Matt, that’s really cool! I would be interested in how Yahoo makes money off other sites using there search since the results are in that sites customized search template? I mean is Yahoo going to start throwing in sponsored links in the future? I mean how long will this last, being able to sponge off of Yahoo or Google with out adds. I did see that you added a link to Yahoo, was that required in the user agreement or was that something you just did because you liked Yahoo’s search API so much?
Here’s a good PHP library for using yahoo search : http://sourceforge.net/projects/yahoolib
It’s designed to only require the xml extension with the intention of running on restrictive shared hosting environments.
Looks good Matt 🙂 I was fed up with trying to use Google for my upcoming search changes, 15 minutes later it’s up and running from my dev server using Yahoo. Kudos to Yahoo for realising that API usablility is paramount to its uptake!
well from an *outsiders* view and lacking the php lingo to fight my way out of a wet paper bag, all I can say is its a ton better than anything that has been there before, and has helped the usability out considerably….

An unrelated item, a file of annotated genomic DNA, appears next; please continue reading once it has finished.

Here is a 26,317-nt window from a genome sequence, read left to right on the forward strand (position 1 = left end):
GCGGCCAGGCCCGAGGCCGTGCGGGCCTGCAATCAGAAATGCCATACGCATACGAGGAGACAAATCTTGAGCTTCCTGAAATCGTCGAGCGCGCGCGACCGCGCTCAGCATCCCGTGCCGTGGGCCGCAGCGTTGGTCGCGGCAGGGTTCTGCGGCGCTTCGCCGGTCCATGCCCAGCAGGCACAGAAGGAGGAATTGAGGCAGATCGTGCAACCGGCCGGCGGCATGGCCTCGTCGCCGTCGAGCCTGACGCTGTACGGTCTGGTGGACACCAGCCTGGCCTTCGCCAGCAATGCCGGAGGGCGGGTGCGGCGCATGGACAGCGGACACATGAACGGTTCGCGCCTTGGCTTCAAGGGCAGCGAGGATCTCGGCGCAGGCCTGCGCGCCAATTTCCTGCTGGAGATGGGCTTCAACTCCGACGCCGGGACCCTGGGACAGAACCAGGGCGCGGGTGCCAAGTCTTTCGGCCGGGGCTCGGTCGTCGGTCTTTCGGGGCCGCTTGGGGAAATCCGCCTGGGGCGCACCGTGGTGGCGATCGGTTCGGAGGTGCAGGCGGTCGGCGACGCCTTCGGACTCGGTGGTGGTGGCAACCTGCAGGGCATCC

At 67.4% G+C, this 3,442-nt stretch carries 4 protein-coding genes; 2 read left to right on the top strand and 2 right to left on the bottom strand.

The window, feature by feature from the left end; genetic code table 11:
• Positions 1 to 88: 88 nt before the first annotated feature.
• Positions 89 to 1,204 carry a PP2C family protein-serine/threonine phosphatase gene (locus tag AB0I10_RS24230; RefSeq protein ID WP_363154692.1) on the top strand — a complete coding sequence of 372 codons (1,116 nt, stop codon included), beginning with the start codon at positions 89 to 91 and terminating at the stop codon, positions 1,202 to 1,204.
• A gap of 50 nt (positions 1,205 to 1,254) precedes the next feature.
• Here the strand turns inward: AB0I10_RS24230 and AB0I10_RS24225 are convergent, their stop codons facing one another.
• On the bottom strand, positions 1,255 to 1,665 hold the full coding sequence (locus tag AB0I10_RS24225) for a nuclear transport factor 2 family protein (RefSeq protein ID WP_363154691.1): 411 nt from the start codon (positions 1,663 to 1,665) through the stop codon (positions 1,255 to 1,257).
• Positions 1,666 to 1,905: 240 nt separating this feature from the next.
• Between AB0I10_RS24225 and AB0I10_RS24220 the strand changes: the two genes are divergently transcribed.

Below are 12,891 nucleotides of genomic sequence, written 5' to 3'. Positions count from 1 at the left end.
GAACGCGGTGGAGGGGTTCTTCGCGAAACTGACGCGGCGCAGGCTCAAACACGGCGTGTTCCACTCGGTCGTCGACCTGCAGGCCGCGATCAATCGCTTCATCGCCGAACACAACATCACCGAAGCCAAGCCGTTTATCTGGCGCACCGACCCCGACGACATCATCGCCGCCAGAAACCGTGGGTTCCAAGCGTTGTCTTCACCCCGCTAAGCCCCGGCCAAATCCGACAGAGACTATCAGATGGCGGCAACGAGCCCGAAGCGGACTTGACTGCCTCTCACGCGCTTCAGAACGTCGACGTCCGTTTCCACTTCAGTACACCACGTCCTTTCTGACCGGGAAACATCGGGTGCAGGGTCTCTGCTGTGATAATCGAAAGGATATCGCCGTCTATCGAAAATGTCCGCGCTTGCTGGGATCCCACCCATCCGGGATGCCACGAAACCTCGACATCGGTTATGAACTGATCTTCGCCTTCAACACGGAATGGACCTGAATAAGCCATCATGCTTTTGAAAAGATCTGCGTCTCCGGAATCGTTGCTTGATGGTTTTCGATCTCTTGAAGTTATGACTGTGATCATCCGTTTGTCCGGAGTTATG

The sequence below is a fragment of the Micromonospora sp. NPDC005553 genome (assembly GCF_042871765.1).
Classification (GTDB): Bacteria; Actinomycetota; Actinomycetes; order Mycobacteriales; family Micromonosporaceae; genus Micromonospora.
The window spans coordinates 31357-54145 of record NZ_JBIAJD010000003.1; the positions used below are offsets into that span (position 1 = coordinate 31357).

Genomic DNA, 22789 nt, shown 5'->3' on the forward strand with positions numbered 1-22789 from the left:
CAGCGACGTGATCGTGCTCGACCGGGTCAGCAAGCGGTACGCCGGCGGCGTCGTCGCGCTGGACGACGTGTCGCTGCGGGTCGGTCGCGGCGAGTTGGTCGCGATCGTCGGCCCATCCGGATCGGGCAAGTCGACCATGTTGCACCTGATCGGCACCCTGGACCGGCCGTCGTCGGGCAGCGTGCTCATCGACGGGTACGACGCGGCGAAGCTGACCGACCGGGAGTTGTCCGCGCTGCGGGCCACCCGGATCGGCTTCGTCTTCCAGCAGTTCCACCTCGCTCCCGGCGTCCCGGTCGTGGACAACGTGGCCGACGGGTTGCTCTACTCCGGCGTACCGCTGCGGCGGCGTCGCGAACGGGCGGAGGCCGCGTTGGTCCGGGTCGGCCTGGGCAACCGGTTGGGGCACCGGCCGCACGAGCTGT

Regex all the way.
Dante and Simon, I like that searches can become essentially permanent snapshots into a stream of content just like every blog’s front page is. A9.com which is my current search engine default, also does the same thing.
_Rocks – my – world!_ Thanks Matt.
Why should we have normal URLs and search URLs? In my mind, every URL should be a normal URL. Normal people don’t know or care about query strings, and normal URLs are easier for both normal and non-normal people to read and type. Being able to type “search.wordpress.org/whatever” more than makes up for any unfamiliarity caused by not being a search URL.
I tend to do this as well, but only for simple files (or where PHP5 is not availabe). The function I use is thus:
function parseTag($tag, $context, $tagContents=’A-Za-z0-9 ‘, $whichTag=1)
$tmp = preg_match(“|<$tag>([$tagContents]+)</$tag>|”, $context, $tmpe);
Not pretty, but serves its purpose well as a “poor man’s DOM Parser”.
The Yahoo! search stuff is great, I’m trying to hack a search for my site.
Yes, I like your kick-butt Yahoo! Web Search. Anyone notice it at the bottom of every search results?